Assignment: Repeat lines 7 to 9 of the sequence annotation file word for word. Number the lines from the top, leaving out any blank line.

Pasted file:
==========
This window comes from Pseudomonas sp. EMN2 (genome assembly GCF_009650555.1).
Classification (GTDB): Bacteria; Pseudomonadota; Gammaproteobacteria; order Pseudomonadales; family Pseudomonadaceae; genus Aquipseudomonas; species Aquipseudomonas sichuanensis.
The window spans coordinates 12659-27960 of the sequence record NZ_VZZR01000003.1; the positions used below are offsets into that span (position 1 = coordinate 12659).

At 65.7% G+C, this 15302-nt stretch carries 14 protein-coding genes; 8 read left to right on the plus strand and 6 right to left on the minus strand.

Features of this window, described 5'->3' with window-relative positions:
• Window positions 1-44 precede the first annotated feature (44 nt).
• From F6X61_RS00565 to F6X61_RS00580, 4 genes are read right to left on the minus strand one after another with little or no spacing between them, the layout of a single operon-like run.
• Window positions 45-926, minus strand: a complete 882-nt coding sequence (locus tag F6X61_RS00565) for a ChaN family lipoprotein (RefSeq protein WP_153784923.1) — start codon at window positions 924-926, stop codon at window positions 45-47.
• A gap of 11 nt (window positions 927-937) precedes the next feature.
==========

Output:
• From F6X61_RS00565 to F6X61_RS00580, 4 genes are read right to left on the minus strand one after another with little or no spacing between them, the layout of a single operon-like run.
• Window positions 45-926, minus strand: a complete 882-nt coding sequence (locus tag F6X61_RS00565) for a ChaN family lipoprotein (RefSeq protein WP_153784923.1) — start codon at window positions 924-926, stop codon at window positions 45-47.
• A gap of 11 nt (window positions 927-937) precedes the next feature.